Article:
Globe Officer Joins Race For Sheriff

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Richard Shaw has dreamed of being the sheriff of Gila County his whole life.

"I have been planning for this for the last 20 years," Shaw said.

Shaw, a Globe Police Officer, is the third candidate vying for the job of sheriff. The Republican is competing against Democrat and current sheriff, John Armer, and Republican and Salt River Police Lt. Kim Pound.

Shaw, a native of Arizona, joined the Gila County Sheriff's Office after four years as an active Marine.

"I served 12 years with GCSO under Lyman Peace and Joe Rodriguez," Shaw said. "I transferred to Globe in 1996."

Shaw believes the current sheriff's office has been stagnant and needs to grow.

"The department never grew and I want it to grow," Shaw said. "I want to put the right people in the right positions and I have got some good people to bring in who have a lot of wisdom."

Shaw said he wants to implement a reserve program to have more deputies while saving the taxpayers money.

"A reserve program is what the office needs and because you don't have to pay reserve officers benefits, it saves money," Shaw said.

Although Shaw said he is unfamiliar with the specific needs of Rim country, the first thing he will do is conduct open meetings to understand the issues of residents in the northern part of the county.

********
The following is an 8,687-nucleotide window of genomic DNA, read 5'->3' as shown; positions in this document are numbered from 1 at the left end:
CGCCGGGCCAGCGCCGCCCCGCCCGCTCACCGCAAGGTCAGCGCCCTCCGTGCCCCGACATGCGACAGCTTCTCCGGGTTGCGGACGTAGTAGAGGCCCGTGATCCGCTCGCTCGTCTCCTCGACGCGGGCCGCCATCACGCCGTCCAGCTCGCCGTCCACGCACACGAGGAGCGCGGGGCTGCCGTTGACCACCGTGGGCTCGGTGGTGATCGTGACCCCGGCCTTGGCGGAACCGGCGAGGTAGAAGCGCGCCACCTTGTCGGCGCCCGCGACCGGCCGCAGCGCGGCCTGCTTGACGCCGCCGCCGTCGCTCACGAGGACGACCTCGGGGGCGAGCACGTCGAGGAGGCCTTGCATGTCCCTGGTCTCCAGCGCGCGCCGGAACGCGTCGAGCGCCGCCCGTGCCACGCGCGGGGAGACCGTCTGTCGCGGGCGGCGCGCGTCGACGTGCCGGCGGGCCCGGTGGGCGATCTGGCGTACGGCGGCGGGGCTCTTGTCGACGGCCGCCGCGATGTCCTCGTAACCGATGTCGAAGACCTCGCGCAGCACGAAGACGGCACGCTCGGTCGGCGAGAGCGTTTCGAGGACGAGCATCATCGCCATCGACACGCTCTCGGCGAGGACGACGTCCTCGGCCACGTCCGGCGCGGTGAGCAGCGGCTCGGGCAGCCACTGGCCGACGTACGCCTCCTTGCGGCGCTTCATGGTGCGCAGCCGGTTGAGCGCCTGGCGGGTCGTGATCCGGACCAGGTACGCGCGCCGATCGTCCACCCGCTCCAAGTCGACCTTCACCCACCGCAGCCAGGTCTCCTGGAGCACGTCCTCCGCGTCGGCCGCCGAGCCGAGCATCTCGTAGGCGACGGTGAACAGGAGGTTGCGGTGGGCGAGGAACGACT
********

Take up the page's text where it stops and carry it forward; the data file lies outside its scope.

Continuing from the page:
"I don't think any sheriff does that enough," Shaw said. "I want to hear people's concerns and what they want."

Shaw said he also wants to put inmates at the jail to work.

"The Good Book says if you don't work, you don't eat," Shaw said. "The public should not pay for them to sit down and watch TV."

Shaw's ideas for his staff include more training and a pay increase for officers working swing shift and graveyard hours.

"There is more training that should be done. Training should be done every day," Shaw said. "And I would like to look at a shift differential in pay for deputies -- you get paid a little extra money for swings and graves. This would amount to pennies on the dollar for taxpayers."

Shaw said, if elected sheriff, Payson residents will see him on a regular basis.

"I am not going to be the person you only see during election year," Shaw said. "You will see me in this part of the county -- I guarantee it."

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